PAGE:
Lights on, TV off:
GT50 is slightly better at reducing reflections. Both stay quite dark, but the GT50 is slightly better in that regard.
Lights off, Blu Ray:
Black levels are more similar than different, though the GT50 is darker by a hair. Certain times the black difference is more easily seen that other times.
E8000’s overall presentation is a bit more earthy-toned, giving it a slightly more cinematic feel as opposed to the GT50’s video feel.
Though the measurements would suggest a large difference in shadow detail, with real content the difference is extremely slim, with the GT50 just barely coming out of black faster. I have to look for the difference, but there’s a little more texture visible in dark clothes and objects on the GT50. The E8000 is actually more accurate in that regard, but many people like a bit of extra shadow detail.
Sometimes skin tones are just a tiny bit less red on the E8000. Usually the difference is slight. However, in the Digital Video Essentials Restaurant scene, the difference is more pronounced. I feel the E8000’s skin tones look more true to life in this clip.
The E8000 handles texture and layering in brightly lit faces and other very bright objects more naturally at times.
The GT50 has a tiny bit more pop in bright scenes, with whites looking a bit brighter. Whites can take on a slightly bluish and/or violet hue on the GT50, in comparison to the E8000’s slightly duller, greener toned whites.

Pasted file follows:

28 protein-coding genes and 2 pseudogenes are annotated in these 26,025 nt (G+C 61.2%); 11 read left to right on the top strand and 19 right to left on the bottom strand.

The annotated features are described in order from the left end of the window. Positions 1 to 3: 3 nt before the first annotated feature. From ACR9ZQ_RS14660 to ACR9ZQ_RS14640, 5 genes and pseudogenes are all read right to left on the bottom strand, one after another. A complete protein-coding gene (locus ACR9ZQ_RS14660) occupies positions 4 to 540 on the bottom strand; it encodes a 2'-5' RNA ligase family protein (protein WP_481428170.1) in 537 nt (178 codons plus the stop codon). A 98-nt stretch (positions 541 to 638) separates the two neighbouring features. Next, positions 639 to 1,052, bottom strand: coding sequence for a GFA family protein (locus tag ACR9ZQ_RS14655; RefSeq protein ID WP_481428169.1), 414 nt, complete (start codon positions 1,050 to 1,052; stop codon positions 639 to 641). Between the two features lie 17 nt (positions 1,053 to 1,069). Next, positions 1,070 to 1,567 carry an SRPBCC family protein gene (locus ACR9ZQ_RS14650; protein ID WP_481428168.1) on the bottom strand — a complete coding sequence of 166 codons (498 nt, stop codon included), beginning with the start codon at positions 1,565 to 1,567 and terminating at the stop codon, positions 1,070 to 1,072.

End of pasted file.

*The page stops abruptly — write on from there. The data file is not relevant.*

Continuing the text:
Both have excellent depth.
I can see just a bit more fluctuation in the E8000’s image.
Overall presentation is just a bit more lifelike on the E8000 as opposed to more enhanced looking on the GT50.
Lights off, 1080i DirecTV:
Fades to black a are little better on the GT50. Hockey rink looks far more realistic on GT50, with brighter, purer whites. Neither shows much Dirty Screen Effect on hockey with movement and pans, but the GT50 shows more ice texture. A few fleeting times I thought I saw slight DSE, but I might have been looking too hard for it. Neither set fluctuates too much, both are seemingly stable.
The E8000’s skin tones can be a bit greenish, or the GT50’s skin tones can be a bit reddish, depending on the programming.
Conclusion: The E8000 is my preference by a nose for Blu Ray movies played in light controlled environments, with a slightly more cinematic, relaxed, and lifelike image. However, in other instances the GT50 is a very clear winner: viewing in typical living room lighting is much better on the GT50, as is hockey.
Update: I have found that calibrating Custom mode rather than THX gives even better results, with a more natural rendering of brightly lit faces.
The Panasonic 50 series as a whole has been susceptible to developing an oval yellowish blob on the right side soon after the set breaks in that lasts for perhaps a year or two. It tends to only be visible in images with full white backgrounds, like some commercials or computer desktop screens. However, over time, it disappears and uniformity becomes excellent again.
<a class="attachment loginreq" href="/attachments/7961" title="">Panasonic TC-P50GT50 THX Cinema.pdf 264.4248046875k . file
<a class="attachment loginreq" href="/attachments/7960" title="">AdvancedColorManagementReport gt50 wd.zip 392.3603515625k . file
Last edited by Chad B; 10-14-2015 at 08:39 AM.